I am not aware of any federal money specifically dedicated toward vertical farming projects, though it is possible that federal money dedicated to environmental research grants may be indirectly funding some of the initial studies on the project. Vertical farming is a relatively new idea, first brought forward in 1999 by Dickson Despommier, a Columbia University professor. A few basic studies have been done since then regarding methods of vertical farming, but none have actually made it off the drawing board. There are several problems with vertical farming. For one, so far as we know it would be extremely energy-intensive, requiring vast amounts of power to keep vertical “farmscrapers” temperature-controlled and illuminated (at night or for those sections that don’t receive natural sunlight). Also, many staple crops such as wheat, rice and corn–which are the basis of most of the world’s food supplies–cannot be grown in this method. To date no studies have been done to test whether vertical farming is economically feasible. Nonetheless, the idea is gaining adherents and plans are afoot to create some prototype vertical farms to determine whether the idea is worth pursuing.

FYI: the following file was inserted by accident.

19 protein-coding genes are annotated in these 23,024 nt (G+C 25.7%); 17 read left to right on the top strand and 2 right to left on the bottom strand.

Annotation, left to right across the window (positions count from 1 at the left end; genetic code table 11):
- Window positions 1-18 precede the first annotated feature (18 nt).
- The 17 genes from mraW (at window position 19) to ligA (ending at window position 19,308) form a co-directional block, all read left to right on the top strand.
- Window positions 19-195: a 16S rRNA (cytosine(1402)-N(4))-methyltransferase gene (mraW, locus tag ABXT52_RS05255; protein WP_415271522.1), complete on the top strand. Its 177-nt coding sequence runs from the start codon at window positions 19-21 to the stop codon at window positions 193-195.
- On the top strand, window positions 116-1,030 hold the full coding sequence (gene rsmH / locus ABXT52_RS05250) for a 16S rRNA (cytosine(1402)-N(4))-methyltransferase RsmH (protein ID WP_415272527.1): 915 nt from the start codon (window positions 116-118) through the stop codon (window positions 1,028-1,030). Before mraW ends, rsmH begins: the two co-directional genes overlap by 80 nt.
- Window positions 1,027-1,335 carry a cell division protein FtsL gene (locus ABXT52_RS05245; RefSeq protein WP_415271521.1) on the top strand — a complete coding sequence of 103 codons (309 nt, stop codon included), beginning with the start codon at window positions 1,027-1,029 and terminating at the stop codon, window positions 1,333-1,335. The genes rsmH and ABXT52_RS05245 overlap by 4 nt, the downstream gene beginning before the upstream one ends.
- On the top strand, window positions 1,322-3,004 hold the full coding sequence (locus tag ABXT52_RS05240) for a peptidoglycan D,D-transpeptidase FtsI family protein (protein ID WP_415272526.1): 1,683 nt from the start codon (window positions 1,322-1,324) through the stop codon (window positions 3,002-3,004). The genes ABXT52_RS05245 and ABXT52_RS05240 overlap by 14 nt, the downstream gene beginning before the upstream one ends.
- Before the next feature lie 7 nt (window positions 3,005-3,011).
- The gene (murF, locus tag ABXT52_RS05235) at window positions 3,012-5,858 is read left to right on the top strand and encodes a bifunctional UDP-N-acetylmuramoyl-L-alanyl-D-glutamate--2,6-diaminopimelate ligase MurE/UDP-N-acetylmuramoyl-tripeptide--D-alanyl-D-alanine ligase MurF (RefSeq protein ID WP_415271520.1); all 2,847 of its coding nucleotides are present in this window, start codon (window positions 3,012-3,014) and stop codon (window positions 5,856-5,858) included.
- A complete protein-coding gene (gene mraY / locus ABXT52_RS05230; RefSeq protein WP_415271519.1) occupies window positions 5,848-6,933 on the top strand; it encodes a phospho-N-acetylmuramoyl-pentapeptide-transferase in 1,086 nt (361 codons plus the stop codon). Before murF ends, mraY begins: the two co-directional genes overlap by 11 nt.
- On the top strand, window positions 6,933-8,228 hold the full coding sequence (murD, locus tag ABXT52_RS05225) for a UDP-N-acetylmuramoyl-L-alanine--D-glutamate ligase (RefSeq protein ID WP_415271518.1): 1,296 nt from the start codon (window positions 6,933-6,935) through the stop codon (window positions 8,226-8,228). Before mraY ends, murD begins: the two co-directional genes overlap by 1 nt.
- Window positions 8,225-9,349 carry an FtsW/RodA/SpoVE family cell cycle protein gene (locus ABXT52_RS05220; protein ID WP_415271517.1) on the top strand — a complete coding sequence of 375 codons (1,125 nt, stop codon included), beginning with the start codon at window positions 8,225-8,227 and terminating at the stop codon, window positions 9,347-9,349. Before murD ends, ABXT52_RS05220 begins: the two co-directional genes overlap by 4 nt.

Personally I think devoting federal money to the idea is premature at this stage. If and when the proponents of vertical farming can demonstrate that their idea is economically and environmentally feasible, I think it’s worth diverting some R&D dollars to making it happen. I would say we’re at least ten years away from that point, however, if not more.
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